How low can you go in search of low-intensity aerobic exercise? You could sit in front of the TV for hours, with brief trips to the kitchen for snacks or to the bathroom. Unfortunately, you won't obtain many health or cardio benefits from such slothful activity. Yet other forms of low-intensity exercise, sometimes called light-intensity exercise, can be highly beneficial. You won't reap all of the benefits of moderate or vigorous aerobic exercise, which most people are advised to do on a regular basis. But as the U.S. Department of Health and Human Services states, any exercise is better than no exercise.
You can gauge the intensity level of an aerobic activity, which forces your heart to work harder, in one of two ways, according MayoClinic.com. Low- or light-intensity aerobic exercise is done at 40 to 50 percent of your maximum heart rate. To estimate your maximum heart rate, deduct your age from 220. If you're 25, your max heart rate -- the highest number of times your heart should beat per minute when you work out -- would be 195. By using a heart rate monitor or taking your pulse, you can calculate whether you're working at low, moderate or high intensity. The low-tech way to calculate low intensity is to simply monitor how you feel. Low- or light-intensity aerobic exercise feels easy. Your breathing patterns stay roughly the same, you don't break a sweat unless it's hot or humid, and you can carry on a conversation or sing a song during the activity.
Calories Guide to Low-Intensity Exercises
When you do low-intensity activities, you burn relatively few calories; an all-out sprint burns calories at a much more rapid rate than a leisurely stroll. A list at MayoClinic.com of various exercise activities reveals that a slow bike ride, bowling, ballroom dancing, tai chi or a leisurely walk burn 200 to 300 calories per hour. In comparison, jumping rope and taekwondo burn over 700 calories in an hour, and qualify as high-intensity aerobic exercises.
More Low-Intensity Aerobic Exercises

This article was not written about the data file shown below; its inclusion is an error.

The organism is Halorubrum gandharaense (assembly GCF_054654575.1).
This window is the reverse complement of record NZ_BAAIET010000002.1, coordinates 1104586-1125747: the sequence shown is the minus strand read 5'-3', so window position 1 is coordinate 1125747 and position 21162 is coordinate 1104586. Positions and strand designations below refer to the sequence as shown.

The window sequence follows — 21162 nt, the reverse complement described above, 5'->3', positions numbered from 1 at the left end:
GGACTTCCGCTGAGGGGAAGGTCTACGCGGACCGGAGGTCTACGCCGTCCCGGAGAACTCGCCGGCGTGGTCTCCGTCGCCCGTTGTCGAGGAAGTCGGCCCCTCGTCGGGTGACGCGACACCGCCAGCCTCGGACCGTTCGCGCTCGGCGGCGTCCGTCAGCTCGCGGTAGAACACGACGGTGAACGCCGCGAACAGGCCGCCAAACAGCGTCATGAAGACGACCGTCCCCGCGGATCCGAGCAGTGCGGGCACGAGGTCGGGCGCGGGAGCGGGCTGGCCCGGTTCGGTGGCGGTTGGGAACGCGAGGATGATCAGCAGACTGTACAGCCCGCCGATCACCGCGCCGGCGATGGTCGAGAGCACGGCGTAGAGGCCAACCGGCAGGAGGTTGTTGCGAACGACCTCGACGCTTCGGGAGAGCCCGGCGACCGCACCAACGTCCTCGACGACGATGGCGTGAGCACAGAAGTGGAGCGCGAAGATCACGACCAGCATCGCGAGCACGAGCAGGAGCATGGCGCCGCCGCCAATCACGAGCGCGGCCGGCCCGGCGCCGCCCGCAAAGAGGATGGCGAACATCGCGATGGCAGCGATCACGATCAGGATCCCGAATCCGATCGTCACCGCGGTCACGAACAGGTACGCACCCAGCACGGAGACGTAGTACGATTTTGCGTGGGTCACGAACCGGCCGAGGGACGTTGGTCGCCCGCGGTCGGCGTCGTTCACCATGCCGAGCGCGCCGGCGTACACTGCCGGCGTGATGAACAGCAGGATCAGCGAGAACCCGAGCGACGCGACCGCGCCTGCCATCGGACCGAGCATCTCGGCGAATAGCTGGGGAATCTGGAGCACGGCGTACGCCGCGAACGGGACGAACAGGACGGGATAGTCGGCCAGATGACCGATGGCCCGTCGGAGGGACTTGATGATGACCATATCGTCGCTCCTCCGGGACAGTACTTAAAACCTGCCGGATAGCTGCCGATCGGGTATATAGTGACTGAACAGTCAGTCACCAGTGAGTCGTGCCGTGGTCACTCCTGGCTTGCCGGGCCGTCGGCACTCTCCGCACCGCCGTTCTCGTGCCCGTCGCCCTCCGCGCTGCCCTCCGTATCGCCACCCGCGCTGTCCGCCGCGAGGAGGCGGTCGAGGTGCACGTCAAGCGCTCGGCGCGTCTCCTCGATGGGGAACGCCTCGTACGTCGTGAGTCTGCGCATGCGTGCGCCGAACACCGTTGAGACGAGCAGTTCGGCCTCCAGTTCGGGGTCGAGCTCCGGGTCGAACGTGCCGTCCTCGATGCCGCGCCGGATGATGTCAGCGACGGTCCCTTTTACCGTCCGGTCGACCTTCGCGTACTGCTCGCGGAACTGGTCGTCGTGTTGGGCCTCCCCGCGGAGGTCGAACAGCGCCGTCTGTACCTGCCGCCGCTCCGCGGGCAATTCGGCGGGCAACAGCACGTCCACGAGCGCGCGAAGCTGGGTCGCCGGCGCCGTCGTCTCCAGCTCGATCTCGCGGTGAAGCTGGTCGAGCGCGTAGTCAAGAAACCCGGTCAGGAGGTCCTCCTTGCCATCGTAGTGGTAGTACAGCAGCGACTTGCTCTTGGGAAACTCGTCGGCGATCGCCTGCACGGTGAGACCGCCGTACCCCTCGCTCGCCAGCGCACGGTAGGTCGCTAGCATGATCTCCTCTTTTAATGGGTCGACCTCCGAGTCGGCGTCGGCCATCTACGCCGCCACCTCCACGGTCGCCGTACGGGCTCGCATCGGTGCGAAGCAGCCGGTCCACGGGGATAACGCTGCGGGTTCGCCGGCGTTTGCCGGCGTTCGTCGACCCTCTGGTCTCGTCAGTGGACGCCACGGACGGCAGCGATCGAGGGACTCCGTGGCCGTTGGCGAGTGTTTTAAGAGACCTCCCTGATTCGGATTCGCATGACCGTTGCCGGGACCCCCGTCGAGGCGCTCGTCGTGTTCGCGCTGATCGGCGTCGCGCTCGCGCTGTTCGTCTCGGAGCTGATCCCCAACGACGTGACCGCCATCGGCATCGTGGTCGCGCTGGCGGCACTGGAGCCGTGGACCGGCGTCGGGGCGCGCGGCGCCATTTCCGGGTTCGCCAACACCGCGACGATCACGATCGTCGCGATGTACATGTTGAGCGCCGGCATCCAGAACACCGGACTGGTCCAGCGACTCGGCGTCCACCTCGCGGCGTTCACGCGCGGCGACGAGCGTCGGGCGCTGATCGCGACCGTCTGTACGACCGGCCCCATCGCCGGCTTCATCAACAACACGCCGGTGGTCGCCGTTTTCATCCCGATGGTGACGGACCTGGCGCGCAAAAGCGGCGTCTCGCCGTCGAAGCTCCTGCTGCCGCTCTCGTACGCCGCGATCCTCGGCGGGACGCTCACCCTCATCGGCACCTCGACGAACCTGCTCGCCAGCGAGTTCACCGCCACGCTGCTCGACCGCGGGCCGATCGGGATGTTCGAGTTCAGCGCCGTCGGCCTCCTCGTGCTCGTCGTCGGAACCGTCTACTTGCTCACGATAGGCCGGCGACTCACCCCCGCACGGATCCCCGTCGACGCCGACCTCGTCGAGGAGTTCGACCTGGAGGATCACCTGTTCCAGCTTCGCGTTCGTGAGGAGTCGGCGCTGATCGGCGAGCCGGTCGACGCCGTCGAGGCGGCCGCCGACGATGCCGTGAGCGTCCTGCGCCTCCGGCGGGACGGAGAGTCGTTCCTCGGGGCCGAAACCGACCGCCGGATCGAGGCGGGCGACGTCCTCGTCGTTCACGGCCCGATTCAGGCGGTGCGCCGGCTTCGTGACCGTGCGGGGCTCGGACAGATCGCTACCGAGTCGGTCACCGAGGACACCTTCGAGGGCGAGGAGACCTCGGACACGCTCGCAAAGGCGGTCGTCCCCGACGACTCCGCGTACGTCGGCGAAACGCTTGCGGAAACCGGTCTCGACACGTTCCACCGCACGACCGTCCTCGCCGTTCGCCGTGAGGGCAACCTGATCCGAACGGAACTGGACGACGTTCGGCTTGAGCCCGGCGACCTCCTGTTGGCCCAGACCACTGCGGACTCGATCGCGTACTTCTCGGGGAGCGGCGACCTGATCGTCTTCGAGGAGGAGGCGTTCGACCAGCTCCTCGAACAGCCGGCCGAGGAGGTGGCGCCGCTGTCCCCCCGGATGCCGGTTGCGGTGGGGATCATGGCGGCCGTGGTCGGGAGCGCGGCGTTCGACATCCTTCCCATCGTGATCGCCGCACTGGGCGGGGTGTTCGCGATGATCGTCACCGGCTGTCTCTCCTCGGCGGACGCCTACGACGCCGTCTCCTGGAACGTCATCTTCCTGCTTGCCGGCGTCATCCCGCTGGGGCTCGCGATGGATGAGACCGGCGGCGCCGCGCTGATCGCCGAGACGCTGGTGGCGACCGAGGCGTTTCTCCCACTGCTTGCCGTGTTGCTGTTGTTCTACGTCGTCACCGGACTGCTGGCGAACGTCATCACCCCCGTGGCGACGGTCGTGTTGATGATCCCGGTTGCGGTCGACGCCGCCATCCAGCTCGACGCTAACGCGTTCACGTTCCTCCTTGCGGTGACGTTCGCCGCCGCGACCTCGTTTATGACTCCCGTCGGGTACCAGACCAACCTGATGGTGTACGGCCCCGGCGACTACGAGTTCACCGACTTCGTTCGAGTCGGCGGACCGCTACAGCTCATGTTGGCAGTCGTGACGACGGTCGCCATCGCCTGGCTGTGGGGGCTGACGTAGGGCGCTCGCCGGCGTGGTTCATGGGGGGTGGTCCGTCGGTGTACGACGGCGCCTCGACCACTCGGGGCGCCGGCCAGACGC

Almost any activity that involves movement can serve as a low-intensity aerobic exercise; just move for at least 10 minutes at a time to derive cardio benefits from the activity. Gardening, watering the lawn, prowling though the aisles of a home improvement store, tossing a Frisbee, sweeping the garage and patio, chasing a toddler or walking to the store are healthy forms of low-intensity aerobic activities. As long as you keep moving, you're on the right track to better health.
As the U.S. Department of Health and Human Services states, you should move for at least 10 minutes to derive cardio and other health benefits from low-intensity aerobic activities. Don't confuse low-impact with low-intensity. Low-impact exercises, such as swimming and cycling, are easier on your joints than high-impact exercises, such as running and soccer. However, low-impact exercises can be done at high levels of intensity, as you know if you've ever been a competitive swimmer or taken a spin class. If you're out of shape or you have health problems, see your doctor before starting a new exercise program. Start slowly with low-intensity exercises while you build up your level of fitness. Then you'll be ready for moderate- and eventually high-intensity cardio work, which can do wonders for your health
Jim Thomas has been a freelance writer since 1978. He wrote a book about professional golfers and has written magazine articles about sports, politics, legal issues, travel and business for national and Northwest publications. He received a Juris Doctor from Duke Law School and a Bachelor of Science in political science from Whitman College.